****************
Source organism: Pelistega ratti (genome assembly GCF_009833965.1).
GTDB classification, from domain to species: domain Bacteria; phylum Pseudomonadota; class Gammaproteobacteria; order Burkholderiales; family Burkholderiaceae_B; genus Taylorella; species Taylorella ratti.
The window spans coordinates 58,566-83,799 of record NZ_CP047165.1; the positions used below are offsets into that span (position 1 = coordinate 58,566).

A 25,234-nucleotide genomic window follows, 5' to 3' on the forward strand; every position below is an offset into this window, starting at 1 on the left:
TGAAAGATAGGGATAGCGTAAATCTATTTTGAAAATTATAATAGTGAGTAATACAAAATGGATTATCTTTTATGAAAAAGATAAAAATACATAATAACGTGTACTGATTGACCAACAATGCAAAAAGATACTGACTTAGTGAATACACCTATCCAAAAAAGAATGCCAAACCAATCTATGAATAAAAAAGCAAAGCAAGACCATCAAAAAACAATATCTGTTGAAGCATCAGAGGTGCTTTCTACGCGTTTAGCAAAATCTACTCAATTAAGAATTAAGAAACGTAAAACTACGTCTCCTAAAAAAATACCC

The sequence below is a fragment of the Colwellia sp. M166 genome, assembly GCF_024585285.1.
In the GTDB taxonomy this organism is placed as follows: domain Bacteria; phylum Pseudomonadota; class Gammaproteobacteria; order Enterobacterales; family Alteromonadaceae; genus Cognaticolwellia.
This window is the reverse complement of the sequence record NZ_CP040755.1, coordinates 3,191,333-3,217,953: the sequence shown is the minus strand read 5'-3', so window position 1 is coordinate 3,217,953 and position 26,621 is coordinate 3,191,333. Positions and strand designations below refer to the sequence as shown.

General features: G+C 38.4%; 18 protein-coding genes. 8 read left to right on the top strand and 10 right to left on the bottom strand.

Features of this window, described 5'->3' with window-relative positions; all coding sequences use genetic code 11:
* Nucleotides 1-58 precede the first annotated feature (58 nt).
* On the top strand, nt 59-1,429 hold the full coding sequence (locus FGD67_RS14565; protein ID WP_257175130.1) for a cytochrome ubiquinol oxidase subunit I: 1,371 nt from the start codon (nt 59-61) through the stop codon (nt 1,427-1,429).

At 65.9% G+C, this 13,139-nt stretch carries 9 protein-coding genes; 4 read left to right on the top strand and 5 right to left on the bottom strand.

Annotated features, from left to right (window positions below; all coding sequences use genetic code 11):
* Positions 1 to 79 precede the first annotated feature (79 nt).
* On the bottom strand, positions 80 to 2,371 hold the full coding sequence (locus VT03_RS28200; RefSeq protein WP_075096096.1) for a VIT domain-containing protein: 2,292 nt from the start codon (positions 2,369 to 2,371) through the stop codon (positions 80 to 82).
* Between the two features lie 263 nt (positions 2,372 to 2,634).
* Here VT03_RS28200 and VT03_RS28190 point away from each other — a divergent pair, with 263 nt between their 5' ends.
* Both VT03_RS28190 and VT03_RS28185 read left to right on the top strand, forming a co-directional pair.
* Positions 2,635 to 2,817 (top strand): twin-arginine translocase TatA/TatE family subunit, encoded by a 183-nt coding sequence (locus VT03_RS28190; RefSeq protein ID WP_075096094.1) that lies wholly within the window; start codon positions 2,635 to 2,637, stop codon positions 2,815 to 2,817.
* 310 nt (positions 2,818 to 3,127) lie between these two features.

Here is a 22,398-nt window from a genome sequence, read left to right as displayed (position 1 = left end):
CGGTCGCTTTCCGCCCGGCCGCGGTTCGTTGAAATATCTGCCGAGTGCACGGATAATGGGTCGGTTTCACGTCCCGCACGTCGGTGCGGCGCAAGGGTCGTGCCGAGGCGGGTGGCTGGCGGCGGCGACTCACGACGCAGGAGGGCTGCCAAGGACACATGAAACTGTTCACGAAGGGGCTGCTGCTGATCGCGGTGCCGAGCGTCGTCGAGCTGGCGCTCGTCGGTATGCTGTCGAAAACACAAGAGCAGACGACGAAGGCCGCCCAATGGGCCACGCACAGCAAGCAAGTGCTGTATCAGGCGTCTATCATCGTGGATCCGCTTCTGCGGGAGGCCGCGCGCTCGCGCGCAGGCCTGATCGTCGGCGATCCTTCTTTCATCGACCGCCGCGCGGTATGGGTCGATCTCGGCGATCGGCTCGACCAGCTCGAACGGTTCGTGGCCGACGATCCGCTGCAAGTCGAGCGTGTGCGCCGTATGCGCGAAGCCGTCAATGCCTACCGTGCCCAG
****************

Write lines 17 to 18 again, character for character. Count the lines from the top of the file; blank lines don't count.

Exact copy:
* Between the two features lie 263 nt (positions 2,372 to 2,634).
* Here VT03_RS28200 and VT03_RS28190 point away from each other — a divergent pair, with 263 nt between their 5' ends.